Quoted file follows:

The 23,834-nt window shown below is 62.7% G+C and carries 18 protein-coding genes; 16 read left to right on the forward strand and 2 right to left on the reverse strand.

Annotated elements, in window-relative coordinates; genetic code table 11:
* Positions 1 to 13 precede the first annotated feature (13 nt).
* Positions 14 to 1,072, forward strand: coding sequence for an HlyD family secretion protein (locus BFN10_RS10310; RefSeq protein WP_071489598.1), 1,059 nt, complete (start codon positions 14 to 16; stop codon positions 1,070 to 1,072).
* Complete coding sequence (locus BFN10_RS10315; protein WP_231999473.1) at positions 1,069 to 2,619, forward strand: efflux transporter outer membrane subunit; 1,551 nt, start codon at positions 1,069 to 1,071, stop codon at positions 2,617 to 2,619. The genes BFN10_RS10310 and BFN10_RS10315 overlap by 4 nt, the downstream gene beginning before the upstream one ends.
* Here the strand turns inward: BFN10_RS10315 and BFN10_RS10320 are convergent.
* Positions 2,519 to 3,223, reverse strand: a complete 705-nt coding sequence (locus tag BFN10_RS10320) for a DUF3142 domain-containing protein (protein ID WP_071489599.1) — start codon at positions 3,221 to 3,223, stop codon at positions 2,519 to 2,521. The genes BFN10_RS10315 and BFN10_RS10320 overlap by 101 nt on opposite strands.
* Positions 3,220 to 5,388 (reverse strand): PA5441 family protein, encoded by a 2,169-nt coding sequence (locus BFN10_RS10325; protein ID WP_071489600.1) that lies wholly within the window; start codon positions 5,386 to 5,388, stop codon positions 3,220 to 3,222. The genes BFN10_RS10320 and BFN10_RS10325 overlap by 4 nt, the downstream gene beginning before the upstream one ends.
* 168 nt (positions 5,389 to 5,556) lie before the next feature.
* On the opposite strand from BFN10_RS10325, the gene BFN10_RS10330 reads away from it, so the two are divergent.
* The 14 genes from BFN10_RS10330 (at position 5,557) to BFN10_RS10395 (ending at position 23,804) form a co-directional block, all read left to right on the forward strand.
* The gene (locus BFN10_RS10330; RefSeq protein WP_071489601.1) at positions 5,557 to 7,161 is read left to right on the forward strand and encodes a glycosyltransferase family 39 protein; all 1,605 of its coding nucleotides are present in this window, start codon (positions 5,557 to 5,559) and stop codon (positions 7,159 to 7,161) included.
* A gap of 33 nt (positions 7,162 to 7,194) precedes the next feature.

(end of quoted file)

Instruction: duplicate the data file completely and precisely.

The 23,834-nt window shown below is 62.7% G+C and carries 18 protein-coding genes; 16 read left to right on the forward strand and 2 right to left on the reverse strand.

Annotated elements, in window-relative coordinates; genetic code table 11:
* Positions 1 to 13 precede the first annotated feature (13 nt).
* Positions 14 to 1,072, forward strand: coding sequence for an HlyD family secretion protein (locus BFN10_RS10310; RefSeq protein WP_071489598.1), 1,059 nt, complete (start codon positions 14 to 16; stop codon positions 1,070 to 1,072).
* Complete coding sequence (locus BFN10_RS10315; protein WP_231999473.1) at positions 1,069 to 2,619, forward strand: efflux transporter outer membrane subunit; 1,551 nt, start codon at positions 1,069 to 1,071, stop codon at positions 2,617 to 2,619. The genes BFN10_RS10310 and BFN10_RS10315 overlap by 4 nt, the downstream gene beginning before the upstream one ends.
* Here the strand turns inward: BFN10_RS10315 and BFN10_RS10320 are convergent.
* Positions 2,519 to 3,223, reverse strand: a complete 705-nt coding sequence (locus tag BFN10_RS10320) for a DUF3142 domain-containing protein (protein ID WP_071489599.1) — start codon at positions 3,221 to 3,223, stop codon at positions 2,519 to 2,521. The genes BFN10_RS10315 and BFN10_RS10320 overlap by 101 nt on opposite strands.
* Positions 3,220 to 5,388 (reverse strand): PA5441 family protein, encoded by a 2,169-nt coding sequence (locus BFN10_RS10325; protein ID WP_071489600.1) that lies wholly within the window; start codon positions 5,386 to 5,388, stop codon positions 3,220 to 3,222. The genes BFN10_RS10320 and BFN10_RS10325 overlap by 4 nt, the downstream gene beginning before the upstream one ends.
* 168 nt (positions 5,389 to 5,556) lie before the next feature.
* On the opposite strand from BFN10_RS10325, the gene BFN10_RS10330 reads away from it, so the two are divergent.
* The 14 genes from BFN10_RS10330 (at position 5,557) to BFN10_RS10395 (ending at position 23,804) form a co-directional block, all read left to right on the forward strand.
* The gene (locus BFN10_RS10330; RefSeq protein WP_071489601.1) at positions 5,557 to 7,161 is read left to right on the forward strand and encodes a glycosyltransferase family 39 protein; all 1,605 of its coding nucleotides are present in this window, start codon (positions 5,557 to 5,559) and stop codon (positions 7,159 to 7,161) included.
* A gap of 33 nt (positions 7,162 to 7,194) precedes the next feature.